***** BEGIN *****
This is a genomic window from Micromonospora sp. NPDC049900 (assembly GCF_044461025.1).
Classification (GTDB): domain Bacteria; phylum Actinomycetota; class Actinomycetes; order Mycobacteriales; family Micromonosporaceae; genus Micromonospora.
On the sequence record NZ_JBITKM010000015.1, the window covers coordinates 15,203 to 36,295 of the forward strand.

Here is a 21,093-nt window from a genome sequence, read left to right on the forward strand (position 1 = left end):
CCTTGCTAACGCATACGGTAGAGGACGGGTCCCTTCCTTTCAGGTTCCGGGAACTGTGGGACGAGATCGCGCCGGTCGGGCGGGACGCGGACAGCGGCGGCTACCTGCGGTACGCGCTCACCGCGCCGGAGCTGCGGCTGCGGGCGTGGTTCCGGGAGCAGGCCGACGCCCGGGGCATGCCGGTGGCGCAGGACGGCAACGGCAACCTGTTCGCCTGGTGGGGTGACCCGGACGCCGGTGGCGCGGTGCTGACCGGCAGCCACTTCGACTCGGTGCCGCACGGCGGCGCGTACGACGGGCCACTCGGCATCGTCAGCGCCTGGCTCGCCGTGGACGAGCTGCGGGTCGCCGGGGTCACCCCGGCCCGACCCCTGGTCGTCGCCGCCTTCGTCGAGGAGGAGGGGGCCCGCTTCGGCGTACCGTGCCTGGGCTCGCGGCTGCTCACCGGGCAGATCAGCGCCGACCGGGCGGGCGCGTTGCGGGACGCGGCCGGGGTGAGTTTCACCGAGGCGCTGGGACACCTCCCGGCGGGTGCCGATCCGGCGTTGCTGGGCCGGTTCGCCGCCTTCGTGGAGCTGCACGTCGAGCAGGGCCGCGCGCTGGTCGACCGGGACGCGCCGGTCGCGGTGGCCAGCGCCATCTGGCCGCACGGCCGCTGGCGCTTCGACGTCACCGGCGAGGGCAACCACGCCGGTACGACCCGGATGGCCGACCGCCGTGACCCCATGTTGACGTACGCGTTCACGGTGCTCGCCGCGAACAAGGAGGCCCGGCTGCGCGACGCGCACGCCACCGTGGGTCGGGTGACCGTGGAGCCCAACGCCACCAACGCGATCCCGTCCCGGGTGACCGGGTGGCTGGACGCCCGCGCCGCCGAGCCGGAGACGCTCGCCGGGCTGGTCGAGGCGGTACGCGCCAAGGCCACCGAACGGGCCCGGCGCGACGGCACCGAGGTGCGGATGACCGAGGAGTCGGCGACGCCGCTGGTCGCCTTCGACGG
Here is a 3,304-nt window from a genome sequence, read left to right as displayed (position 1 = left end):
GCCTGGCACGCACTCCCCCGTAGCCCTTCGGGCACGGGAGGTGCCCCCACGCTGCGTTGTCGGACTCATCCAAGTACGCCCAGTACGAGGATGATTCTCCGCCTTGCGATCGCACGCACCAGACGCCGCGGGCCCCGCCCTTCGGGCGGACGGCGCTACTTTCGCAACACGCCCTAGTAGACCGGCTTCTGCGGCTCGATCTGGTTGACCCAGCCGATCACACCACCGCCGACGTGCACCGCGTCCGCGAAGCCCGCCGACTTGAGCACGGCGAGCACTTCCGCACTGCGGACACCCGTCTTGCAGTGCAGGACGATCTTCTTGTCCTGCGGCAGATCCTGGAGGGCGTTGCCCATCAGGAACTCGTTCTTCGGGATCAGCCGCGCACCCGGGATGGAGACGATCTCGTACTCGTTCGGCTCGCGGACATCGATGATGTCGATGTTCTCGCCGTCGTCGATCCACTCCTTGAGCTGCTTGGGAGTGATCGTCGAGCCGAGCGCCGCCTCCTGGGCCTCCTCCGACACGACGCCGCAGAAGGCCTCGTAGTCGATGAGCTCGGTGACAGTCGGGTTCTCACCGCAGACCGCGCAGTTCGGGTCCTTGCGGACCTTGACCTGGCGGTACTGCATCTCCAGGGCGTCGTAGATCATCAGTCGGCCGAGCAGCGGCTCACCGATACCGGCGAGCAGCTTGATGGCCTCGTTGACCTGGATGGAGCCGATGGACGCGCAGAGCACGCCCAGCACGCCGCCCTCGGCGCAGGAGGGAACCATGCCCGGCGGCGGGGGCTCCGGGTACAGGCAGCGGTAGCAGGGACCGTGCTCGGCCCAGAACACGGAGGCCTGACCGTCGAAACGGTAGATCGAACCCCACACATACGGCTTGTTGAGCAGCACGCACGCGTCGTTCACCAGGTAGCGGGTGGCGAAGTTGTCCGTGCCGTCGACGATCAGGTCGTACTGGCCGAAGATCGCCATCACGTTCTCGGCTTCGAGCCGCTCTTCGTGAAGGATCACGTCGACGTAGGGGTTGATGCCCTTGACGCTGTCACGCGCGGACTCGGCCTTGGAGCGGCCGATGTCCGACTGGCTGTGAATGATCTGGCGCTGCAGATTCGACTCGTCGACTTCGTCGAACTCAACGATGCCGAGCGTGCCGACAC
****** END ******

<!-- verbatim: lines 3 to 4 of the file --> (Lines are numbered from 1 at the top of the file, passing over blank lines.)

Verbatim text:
On the sequence record NZ_JBITKM010000015.1, the window covers coordinates 15,203 to 36,295 of the forward strand.

Here is a 21,093-nt window from a genome sequence, read left to right on the forward strand (position 1 = left end):